As April 15 approaches, people become preoccupied with budgeting and finances. Tax time brings out the financial worrywart in all of us.
While it's not good to obsessively fixate on the stress of tax season, a heightened awareness of money isn't a bad thing.
For obvious reasons, investors are hoping to minimize costs and maximize savings when taxes are on the brain. Consequently, a lot of people have a lot of questions about 401(k) fees.
There are five primary fee types you could encounter as you invest in your employer's 401(k) plan; two of these types are investment-level and three are plan-level.
If you're concerned that having plan-level fees is unfair, remember that reasonable fees are good because you're receiving a service in exchange. What are you getting for your money? Typically, you're getting most if not all of the following:
Compared with an IRA or standard investment account, fee structures look different—higher here and lower there—so don't try to make an “apples-to-apples” comparison. Even if your research reveals that your plan fees are on the higher end, your employer contribution—if you get one—will probably mean that it's still worth investing in your retirement plan at work.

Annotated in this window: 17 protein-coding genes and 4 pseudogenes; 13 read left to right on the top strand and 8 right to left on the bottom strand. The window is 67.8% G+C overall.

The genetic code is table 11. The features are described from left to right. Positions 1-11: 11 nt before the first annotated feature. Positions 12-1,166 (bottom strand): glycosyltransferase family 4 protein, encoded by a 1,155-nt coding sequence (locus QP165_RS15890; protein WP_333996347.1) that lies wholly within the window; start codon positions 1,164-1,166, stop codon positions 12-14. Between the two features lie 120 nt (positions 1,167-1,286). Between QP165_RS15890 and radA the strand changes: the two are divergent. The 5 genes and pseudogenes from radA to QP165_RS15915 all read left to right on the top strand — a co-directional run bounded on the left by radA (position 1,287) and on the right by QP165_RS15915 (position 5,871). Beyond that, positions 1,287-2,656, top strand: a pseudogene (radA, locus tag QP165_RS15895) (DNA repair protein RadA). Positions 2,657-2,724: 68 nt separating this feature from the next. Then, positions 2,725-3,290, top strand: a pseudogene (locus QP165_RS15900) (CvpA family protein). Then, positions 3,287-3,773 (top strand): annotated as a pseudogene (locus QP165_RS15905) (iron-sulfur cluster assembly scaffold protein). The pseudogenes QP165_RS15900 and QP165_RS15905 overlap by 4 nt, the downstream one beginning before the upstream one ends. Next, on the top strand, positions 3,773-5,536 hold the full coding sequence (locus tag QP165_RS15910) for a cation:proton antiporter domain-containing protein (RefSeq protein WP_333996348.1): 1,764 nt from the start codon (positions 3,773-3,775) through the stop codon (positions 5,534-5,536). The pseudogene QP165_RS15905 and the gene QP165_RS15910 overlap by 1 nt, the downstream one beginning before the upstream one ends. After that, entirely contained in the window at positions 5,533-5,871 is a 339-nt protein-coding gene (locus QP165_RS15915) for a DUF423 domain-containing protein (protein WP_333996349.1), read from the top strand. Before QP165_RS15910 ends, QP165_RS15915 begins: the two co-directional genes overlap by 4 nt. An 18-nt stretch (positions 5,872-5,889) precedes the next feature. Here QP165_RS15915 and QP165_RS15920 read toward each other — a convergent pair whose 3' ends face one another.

Since fee disclosure regulations took effect last year, we've seen complaints that statements are confusing for investors, and the promised transparency is a little muddled. If you find yourself in that boat, don't despair. Call your plan administrator and ask them to explain the fees and your investing options. If they don't answer all of your questions, consider working with an outside adviser or service that can help you understand.
Your ultimate goal is to come up with appropriate investment options with suitable fees. If your plan's overall fee structure is reasonable, you can build your nest egg through your 401(k) plan. If your plan's fee structure is disadvantageous, a retirement adviser can help you select other ways to reach your retirement goals.
If you believe your plan fees are excessive, bring it to the attention of someone at your company who deals with the plan. At a large organization, that individual may be in human resources; at a smaller company, it could simply mean shooting an email to someone at the executive level. Your employer is your plan sponsor, and some individuals who participate in the plan selection and administration process have a fiduciary duty to make plan choices that are reasonable and appropriate—and that includes fees.
Scott Holsopple is the president of Smart401k, offering easy-to-use, cost-effective 401(k) advice and solutions for the everyday investor. His advice has been featured on various news outlets, including FOX Business, USA Today and The Wall Street Journal.